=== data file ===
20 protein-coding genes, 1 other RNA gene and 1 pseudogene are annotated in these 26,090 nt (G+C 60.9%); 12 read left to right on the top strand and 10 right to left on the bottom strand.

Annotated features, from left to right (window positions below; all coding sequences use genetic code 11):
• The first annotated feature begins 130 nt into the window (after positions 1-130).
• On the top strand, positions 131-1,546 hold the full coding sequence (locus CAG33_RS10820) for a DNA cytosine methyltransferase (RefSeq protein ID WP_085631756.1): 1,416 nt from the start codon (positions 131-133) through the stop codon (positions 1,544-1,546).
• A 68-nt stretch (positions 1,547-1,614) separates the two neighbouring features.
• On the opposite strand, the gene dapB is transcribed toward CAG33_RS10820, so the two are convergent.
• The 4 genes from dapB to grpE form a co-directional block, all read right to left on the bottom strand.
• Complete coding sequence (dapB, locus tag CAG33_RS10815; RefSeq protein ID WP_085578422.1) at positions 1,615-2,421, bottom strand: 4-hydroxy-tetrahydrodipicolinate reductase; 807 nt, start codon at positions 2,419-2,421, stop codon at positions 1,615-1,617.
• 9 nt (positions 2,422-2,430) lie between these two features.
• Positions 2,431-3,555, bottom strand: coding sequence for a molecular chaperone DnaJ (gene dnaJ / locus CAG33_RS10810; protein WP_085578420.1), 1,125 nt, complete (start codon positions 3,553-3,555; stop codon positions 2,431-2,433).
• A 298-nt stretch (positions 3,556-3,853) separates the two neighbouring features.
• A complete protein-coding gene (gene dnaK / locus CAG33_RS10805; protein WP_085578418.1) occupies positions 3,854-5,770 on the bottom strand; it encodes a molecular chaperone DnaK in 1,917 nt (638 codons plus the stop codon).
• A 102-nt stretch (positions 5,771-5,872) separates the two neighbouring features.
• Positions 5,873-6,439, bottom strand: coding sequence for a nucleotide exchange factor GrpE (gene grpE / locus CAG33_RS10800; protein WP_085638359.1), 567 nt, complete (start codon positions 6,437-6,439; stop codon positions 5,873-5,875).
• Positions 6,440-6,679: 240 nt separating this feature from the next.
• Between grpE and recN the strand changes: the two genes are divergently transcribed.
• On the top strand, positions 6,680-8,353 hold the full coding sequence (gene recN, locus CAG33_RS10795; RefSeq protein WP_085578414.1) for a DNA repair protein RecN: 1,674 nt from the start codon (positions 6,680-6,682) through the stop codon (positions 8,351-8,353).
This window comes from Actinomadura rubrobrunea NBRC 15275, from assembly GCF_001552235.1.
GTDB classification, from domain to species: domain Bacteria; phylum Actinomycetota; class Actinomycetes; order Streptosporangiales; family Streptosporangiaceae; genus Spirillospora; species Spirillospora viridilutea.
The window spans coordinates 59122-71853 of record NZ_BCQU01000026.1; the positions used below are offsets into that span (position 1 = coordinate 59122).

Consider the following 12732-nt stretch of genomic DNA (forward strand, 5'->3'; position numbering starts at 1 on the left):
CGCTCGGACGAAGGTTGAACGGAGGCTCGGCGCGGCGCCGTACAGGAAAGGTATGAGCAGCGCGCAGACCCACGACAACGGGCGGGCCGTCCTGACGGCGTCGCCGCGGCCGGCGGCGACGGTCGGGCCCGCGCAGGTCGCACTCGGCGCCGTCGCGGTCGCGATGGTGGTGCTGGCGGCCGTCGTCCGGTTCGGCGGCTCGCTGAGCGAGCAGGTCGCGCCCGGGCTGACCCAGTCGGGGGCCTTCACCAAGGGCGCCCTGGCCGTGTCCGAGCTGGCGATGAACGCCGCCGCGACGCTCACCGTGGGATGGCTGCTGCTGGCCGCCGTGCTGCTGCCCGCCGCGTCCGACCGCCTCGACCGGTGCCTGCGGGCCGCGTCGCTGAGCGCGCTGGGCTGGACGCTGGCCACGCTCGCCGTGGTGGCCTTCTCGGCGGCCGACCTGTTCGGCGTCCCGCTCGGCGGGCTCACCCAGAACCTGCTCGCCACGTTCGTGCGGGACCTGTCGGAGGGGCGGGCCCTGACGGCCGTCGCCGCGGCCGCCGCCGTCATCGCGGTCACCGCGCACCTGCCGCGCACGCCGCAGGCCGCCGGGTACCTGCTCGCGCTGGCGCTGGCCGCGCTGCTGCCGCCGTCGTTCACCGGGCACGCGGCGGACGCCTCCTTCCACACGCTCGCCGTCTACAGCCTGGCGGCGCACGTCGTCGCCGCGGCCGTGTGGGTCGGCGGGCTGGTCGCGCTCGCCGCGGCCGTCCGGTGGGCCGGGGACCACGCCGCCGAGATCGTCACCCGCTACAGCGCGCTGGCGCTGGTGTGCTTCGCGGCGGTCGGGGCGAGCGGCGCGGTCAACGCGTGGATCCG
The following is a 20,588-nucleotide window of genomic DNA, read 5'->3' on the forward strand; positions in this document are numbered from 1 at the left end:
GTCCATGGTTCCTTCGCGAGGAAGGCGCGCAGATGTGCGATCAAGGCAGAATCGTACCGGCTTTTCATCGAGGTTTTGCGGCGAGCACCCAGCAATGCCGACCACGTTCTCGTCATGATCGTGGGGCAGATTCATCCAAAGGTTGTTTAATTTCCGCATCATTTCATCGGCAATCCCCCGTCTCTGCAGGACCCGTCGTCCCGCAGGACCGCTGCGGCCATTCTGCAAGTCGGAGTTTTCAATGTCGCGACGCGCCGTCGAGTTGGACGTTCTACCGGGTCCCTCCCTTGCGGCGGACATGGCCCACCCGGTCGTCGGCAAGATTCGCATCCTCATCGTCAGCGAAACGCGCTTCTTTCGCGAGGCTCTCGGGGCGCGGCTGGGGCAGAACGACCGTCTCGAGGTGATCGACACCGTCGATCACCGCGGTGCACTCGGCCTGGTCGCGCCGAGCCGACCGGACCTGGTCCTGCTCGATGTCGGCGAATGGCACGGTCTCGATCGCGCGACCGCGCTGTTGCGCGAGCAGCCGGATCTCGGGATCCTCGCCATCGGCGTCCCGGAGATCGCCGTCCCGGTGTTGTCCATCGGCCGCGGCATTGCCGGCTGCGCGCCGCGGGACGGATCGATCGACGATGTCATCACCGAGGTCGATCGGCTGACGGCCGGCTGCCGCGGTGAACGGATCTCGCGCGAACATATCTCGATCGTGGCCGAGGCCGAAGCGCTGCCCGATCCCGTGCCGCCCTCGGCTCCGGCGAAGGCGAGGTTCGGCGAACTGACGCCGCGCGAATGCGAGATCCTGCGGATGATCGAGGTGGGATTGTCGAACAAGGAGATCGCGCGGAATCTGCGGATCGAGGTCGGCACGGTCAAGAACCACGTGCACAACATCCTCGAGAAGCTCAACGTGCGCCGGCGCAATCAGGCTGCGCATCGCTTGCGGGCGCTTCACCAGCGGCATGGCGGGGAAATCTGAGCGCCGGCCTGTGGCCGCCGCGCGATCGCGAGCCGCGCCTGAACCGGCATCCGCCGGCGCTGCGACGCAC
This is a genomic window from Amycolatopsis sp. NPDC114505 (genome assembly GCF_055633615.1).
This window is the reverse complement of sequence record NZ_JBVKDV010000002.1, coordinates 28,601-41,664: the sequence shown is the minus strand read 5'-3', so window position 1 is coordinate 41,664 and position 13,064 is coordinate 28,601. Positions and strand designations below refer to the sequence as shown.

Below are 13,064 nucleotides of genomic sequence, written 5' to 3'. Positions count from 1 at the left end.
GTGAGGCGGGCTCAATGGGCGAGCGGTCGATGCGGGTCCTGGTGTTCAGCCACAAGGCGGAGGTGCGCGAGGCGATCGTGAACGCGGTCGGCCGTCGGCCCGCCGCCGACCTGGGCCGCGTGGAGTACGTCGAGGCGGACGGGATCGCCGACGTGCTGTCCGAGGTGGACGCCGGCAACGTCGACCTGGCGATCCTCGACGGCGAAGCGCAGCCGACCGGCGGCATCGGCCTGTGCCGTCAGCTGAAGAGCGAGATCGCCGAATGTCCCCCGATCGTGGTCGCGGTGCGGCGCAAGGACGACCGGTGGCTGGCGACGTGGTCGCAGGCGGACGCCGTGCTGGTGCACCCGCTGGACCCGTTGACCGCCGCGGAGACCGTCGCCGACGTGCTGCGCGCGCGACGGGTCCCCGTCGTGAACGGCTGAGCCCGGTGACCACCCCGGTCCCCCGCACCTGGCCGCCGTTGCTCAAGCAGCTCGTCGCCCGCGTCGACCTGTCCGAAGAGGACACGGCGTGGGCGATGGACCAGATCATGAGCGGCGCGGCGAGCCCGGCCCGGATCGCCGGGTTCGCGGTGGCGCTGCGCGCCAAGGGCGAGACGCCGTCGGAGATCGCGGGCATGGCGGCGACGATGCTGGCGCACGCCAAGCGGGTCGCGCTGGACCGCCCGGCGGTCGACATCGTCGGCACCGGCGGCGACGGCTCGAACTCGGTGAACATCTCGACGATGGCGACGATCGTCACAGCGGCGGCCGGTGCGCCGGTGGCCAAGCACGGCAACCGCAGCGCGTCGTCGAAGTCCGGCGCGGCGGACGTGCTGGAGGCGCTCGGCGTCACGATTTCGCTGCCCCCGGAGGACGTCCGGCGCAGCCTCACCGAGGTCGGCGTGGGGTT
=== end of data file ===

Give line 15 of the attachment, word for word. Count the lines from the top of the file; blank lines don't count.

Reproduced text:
• Positions 6,440-6,679: 240 nt separating this feature from the next.